CHARLESTON, W.Va. — It’s just about two weeks away until thousands of cyclists and fans hit the Capital City.

Charleston Convention and Visitors Bureau President and CEO Tim Brady told 580 WCHS that they are working hard to prepare for the first-of-its-kind event to the area, the USA Cycling Pro Road National Championships.

For six-days, May 14–19, various routes will be opened up throughout the city to welcome in professional and up-and-coming athletes from across the country and around the world to make their mark in the pro cycling industry, with some even vying for a spot in the upcoming 2024 Paris Olympics.

Brady said the main aspect of what the prep work has entailed has been finding enough volunteers to help monitor the crowds along the race routes.

Tim Brady

He said the volunteers will be known as Course Marshals and they will be placed throughout the race course routes during the week of the event. Brady said their sole role will essentially be maintaining a safe environment for everyone involved.

“The Course Marshals will help to block intersections to make sure no one is trying to cross the street when the race is coming through, they will be at certain points where vehicular traffic is blocked and make sure people don’t try to drive out on the course,” Brady said.

The race will take place across four different categories: Time Trials on Tuesday, May 14 and Wednesday, May 15; the Criterium, Thursday, May 16 and Friday, May 17; and the U23 and Elite Road Races on Saturday, May 18 and Sunday, May 19.

Brady said each race will begin and end at Haddad Riverfront Park along the Kanawha Boulevard.

The Time Trials, while they are the Olympic-qualifying race, will just make a circle from the boulevard to Patrick Street, Daniel Boone Park and back, with each participant racing against the clock.

The Criterium will be a little more in-depth course, making its way throughout the downtown district of Charleston, but the biggest, most challenging event will be the 13-mile weekend Elite Road Races.

For its course, competitors will go across the South Side Bridge, and ride up Bridge Road and down Louden Heights and back to the boulevard. They will then make their way to Wertz Avenue, then onto Oakridge Drive and Greenbrier Street before once again returning to the boulevard.

The U23 category will make the same route but without the Bridge Road, Loudon Heights portion.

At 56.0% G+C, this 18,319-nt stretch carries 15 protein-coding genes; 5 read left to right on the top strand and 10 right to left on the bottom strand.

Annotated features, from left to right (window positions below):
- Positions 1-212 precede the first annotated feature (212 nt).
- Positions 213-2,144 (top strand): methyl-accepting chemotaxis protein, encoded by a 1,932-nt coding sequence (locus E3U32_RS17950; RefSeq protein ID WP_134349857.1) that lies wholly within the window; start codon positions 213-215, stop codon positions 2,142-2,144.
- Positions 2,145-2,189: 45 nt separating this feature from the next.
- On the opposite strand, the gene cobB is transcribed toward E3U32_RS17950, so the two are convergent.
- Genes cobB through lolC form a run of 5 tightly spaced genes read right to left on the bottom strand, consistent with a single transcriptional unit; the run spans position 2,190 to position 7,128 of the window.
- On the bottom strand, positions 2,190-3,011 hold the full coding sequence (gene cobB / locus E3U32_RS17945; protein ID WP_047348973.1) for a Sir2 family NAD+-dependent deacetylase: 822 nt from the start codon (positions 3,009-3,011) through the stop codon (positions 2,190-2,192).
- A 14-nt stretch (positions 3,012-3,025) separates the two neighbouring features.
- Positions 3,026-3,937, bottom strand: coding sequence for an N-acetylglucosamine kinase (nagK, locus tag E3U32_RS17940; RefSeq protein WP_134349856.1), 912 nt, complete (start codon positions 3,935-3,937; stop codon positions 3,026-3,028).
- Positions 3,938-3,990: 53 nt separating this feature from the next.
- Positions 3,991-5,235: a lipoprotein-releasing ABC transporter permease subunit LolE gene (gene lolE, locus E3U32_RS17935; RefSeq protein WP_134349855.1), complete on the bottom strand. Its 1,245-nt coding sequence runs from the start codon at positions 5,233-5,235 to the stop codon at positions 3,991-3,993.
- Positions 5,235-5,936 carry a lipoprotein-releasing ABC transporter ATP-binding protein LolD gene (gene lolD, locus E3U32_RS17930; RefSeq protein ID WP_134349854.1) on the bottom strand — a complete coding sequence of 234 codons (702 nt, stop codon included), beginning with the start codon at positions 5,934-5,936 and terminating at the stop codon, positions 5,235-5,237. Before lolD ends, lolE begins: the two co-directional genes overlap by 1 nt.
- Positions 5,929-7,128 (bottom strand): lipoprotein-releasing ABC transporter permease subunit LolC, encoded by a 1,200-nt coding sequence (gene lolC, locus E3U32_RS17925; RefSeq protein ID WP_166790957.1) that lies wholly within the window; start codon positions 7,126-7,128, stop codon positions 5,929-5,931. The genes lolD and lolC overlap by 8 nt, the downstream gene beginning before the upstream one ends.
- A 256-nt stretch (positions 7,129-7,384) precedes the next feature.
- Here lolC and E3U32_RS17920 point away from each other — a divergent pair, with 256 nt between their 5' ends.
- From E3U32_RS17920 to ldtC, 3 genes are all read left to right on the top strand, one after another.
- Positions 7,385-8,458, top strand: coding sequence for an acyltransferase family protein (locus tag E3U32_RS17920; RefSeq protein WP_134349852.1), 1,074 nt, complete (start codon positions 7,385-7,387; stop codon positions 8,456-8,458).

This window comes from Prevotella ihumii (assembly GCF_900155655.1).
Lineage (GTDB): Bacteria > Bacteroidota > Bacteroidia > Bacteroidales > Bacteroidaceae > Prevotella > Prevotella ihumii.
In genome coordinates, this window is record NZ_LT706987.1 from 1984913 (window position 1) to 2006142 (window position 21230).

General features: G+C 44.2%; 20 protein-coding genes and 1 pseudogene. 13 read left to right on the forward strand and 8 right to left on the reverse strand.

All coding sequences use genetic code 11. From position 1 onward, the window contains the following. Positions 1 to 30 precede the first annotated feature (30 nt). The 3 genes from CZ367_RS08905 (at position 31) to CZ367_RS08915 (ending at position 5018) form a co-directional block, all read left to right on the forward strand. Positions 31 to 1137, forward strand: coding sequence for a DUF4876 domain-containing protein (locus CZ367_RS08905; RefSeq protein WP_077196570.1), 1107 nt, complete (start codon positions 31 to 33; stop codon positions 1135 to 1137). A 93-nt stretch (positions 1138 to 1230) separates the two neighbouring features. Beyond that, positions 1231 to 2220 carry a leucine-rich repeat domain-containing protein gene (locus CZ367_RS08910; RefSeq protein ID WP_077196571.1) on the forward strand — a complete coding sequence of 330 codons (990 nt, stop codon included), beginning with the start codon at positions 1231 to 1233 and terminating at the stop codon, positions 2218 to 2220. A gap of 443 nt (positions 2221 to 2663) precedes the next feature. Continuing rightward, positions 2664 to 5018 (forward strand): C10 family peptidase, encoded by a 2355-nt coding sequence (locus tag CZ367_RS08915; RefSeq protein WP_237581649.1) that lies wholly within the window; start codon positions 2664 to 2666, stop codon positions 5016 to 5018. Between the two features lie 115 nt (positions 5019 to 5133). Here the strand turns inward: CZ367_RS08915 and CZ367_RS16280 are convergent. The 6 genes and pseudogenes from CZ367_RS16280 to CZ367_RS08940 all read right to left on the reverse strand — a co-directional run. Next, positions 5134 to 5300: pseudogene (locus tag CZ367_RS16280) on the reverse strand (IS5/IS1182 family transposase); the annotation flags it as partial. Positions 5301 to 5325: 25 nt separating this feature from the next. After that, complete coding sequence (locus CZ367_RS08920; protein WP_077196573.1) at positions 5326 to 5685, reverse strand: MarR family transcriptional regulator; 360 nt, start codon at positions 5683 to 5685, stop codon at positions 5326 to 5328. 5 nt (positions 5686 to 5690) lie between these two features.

Brady said this event is going to have a huge impact on the city, from the thousands of visitors it will welcome in for the week, to helping to raise the city’s profile as a cycling destination, and volunteers will get a chance to play a big part in that.

“To me, volunteering is a point of community pride,” Brady said. “We want to show Charleston in the best possible light, we want everybody that comes to enjoy themselves, have a great time and see great cycling, and those volunteers are a key component to that.”

Brady said they will also need spectators to help in supporting the participants and the race, as well.

He said the Road Races, with similarities to the Tour de France, will be the primetime to come out and watch the event.

Brady said the main areas to watch from are City Center at Slack Plaza, the Shops at Bridge Road, and the start and finish line at Haddad Park.

He added that any of the climbs and decent areas will also be an exciting place to watch– such as the Bridge Road climb and the Loudon Heights decent, and the Wertz Avenue climb decending down Oakridge and Greenbrier. Brady encourages people who live in those areas to really show their support.

“Decorate your yard, invite your friends over, decorate your house, be a part of the event, contribute to the environment that we’re creating for the cyclists and fans when they come to town,” he said.

Detours will be in place for every race route.

Brady said the main areas of concern for traffic jams are the weekend race courses, but he said rolling closures in those areas will help traffic flow smoother and should only hold drivers up for a few minutes as the race passes through.

“If you think about it, with Bridge Road and Loudon Heights, when the race is on that side of the river we can flow traffic on the Wertz, Oakridge, Greenbrier side and then vice-versa, so while there will be some closures and there will be some delays, there won’t be as many hard closures that I think people are worried about,” Brady said.

Those interested in being a Course Marshal volunteer for the event can register here. You can also visit USA Cycling to learn more about the event, as a whole.